Just Girls, Part II

Just Girls, Part II

269 31

I’ve posted on here before about my grad school advisor. I’ve been doing so much therapy about it, and I came to the realization today that I’ve never had an advocate in my life. That because of my family and my childhood, I was primed and vulnerable to this particular kind of quid-pro-quo abuse. She was my advocate so long as I didn’t make a scene when she got into the shower with me. And it feels so screwed up that I let this happen, I feel so complicit in this behavior, bc I could have made a scene. I could have screamed at her to get out of the shower. But, I never did. And now I am both filled with rage at myself for letting it happen, rage for not making a scene, rage at her for invading my body. I don’t understand why she didn’t love me. I don’t understand why she didn’t advocate for me. I don’t understand how consent after 18 feels so different. I’ve been having a really hard time with this recently, and I have told the University, and I am working with a therapist 3x a week, but all of the other time, I just sit down in the shower and let the water run on top of me until it goes cold. I’m feeling depressed and despondent and so, so sad. I guess, I am just needing some extra support. Do any of you have support groups that you attend? Besides therapy, what else do you do to get through the day? Thankful for all of you- xx- L

Join the Conversation


  1. Brianna W Volunteer Volunteer

    Thanks for coming back , glad to hear you are in therapy and getting help. To hear you made the next steps are amazing and so proud of you! Know that you can always continue to come back and share updates with, we would love to hear from you again.
    Don’t stop fighting you are strong and worth the fight!
    We believe in you

  2. Jess Volunteer

    I am so sorry that this happened to you. I’m also sorry that you’ve never had the support you needed. I know it’s hard, but try not to blame yourself for what happened. You are in no way at fault. She was abusive and manipulative, and that cannot be blamed on you. I’m glad to hear that you’ve been attending therapy, but definitely not glad to hear that you’re having a hard time.

    I know, personally, when I’m having a hard time, I try to make more time for the things I enjoy – like reading or hiking – and I talk to someone I trust about what has been going on, even if it seems silly to me. I’ve heard support groups can be incredibly helpful, so I definitely encourage you to look into attending one. There are lots of resources under our “Find Help” tab, and I hope you’ll be able to find a group you can attend.

    As always, if there is anything else we can do to help, please let us know. We support you. We believe you. We will advocate for you. We are always here. Stay strong and keep fighting. <3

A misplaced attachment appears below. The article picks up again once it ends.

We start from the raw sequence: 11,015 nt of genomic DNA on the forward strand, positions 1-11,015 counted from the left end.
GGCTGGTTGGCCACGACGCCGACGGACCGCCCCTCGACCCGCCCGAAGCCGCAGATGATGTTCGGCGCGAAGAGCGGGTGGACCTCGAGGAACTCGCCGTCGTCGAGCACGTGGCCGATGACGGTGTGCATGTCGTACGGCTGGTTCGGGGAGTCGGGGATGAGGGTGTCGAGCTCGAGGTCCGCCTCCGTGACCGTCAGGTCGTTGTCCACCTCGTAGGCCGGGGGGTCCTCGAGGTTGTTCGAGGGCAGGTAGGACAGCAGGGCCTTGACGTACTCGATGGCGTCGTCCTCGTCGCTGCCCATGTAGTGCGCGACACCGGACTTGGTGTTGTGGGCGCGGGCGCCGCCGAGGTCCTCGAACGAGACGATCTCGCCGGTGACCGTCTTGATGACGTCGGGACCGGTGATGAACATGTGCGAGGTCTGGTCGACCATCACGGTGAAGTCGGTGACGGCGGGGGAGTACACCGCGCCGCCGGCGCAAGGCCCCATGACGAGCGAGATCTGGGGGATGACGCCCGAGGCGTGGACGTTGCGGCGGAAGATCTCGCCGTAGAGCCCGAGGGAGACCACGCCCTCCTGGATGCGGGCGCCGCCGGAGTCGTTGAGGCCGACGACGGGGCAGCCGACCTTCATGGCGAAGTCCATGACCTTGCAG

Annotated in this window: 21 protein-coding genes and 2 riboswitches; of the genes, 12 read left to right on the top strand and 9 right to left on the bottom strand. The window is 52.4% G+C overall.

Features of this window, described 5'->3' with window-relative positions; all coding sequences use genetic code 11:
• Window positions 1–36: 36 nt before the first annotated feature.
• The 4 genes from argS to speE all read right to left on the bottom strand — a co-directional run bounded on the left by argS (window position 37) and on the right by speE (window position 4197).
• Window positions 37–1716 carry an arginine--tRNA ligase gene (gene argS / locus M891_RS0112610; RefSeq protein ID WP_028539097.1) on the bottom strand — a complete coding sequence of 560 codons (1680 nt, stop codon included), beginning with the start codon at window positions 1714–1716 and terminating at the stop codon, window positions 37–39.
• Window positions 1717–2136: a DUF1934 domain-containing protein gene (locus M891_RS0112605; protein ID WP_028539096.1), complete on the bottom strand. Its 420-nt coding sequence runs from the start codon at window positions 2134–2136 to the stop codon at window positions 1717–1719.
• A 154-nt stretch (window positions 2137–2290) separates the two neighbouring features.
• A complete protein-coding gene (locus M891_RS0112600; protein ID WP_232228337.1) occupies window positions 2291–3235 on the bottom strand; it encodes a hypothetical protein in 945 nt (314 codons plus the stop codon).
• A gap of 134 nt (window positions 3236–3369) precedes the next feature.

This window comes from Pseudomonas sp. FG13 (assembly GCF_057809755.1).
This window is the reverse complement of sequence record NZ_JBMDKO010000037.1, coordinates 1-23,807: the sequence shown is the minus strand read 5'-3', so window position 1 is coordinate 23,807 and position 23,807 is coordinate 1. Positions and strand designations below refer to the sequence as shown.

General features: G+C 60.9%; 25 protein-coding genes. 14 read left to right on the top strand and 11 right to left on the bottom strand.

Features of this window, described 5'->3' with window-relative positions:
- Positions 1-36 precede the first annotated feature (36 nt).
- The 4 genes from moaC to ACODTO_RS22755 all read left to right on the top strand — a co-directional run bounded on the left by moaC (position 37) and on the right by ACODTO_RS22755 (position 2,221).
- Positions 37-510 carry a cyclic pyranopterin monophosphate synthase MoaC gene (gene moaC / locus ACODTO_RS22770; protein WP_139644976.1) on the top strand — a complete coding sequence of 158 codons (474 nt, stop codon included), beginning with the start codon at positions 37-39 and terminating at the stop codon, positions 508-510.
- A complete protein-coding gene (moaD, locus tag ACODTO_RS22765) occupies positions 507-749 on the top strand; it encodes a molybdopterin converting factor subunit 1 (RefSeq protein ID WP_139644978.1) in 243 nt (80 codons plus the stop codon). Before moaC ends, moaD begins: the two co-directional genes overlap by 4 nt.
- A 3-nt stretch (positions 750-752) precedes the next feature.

3. Gamato04 Volunteer

    We will be your advocates. We will always fight for you. You are not complicit in any way, remember that. You were in shock or fear and you did everything you could day. Day One, which is based out of Providence is a great place to go to for help. We also have a lot of resources in the Get Help tab.

  4. eagle206 Volunteer

    Hi Ia5FTG,

    Thank you for coming back and sharing another part of your story with us. We believe you and we are here for you. What happened with your advocate was not your fault. She should not have done this to you, and it is completely her fault. I am glad you are working with a therapist multiple times a week, I hope that is helping some! Definitely, continue to tell your story here, we want to be there for you! Sometimes finding a hobby to get involved in can help. Learning an instrument or reading helps calm me down when I have had a bad day!


  5. Roxie-heart317 Volunteer

    You are not to blame for what happened, your advisor is the one at fault.

  6. kelly Day Captain

    Hey, la5FTG. Glad to have you back and to hear you’re in therapy. I’m so sorry you’re having a hard time. You are not at all to blame for what happened. It’s so common for victims of sexual abuse to freeze and go silent, especially with that kind of power dynamic. It’s instinctual self-preservation. I think a lot of abusers in a position of power already believe they will get away with it before they even try it. This is not your fault. I think you’re very brave for telling the university and going to therapy. You deserve to be proud of yourself – these things are not easy.
    I currently go to a couple different 12-step meetings and have been to therapist-lead support groups in the past and they have made a huge difference in my healing. The meeting I go to most regularly is SIA (Survivors of Incest Anonymous) and being able to hear other survivors share and be listened to in return has been invaluable. From these meetings, I now have a network of other survivors I can reach out to when I’m having a hard day. Reading people’s stories on this site, practicing yoga, hiking, books, meditation are other things that I go to when I’m struggling. We have a lot of resources listed in the “Find Help” section as others have mentioned and please don’t hesitate to come back. We’re here for you.

  7. blashea

    Hi, I am so sorry that you are feeling this way. This was in no way your fault. You handled the situation in the best way you knew how at the time. I am so proud of you and your strength. I’ve found that journaling, is a great way to process what I’m feeling throughout the day. Be patient with yourself. Things will get better! We are all here for you and support you.

  8. SAL Volunteer

    Thanks for sharing with us again. I’m so sorry you’re going through this. I’m glad you’re in therapy and trying to work things out. Please try to remember that no matter what you did or didn’t do, it was not at all your fault. She was your advisor and she took advantage of that. The blame and guilt should be entirely on her shoulders.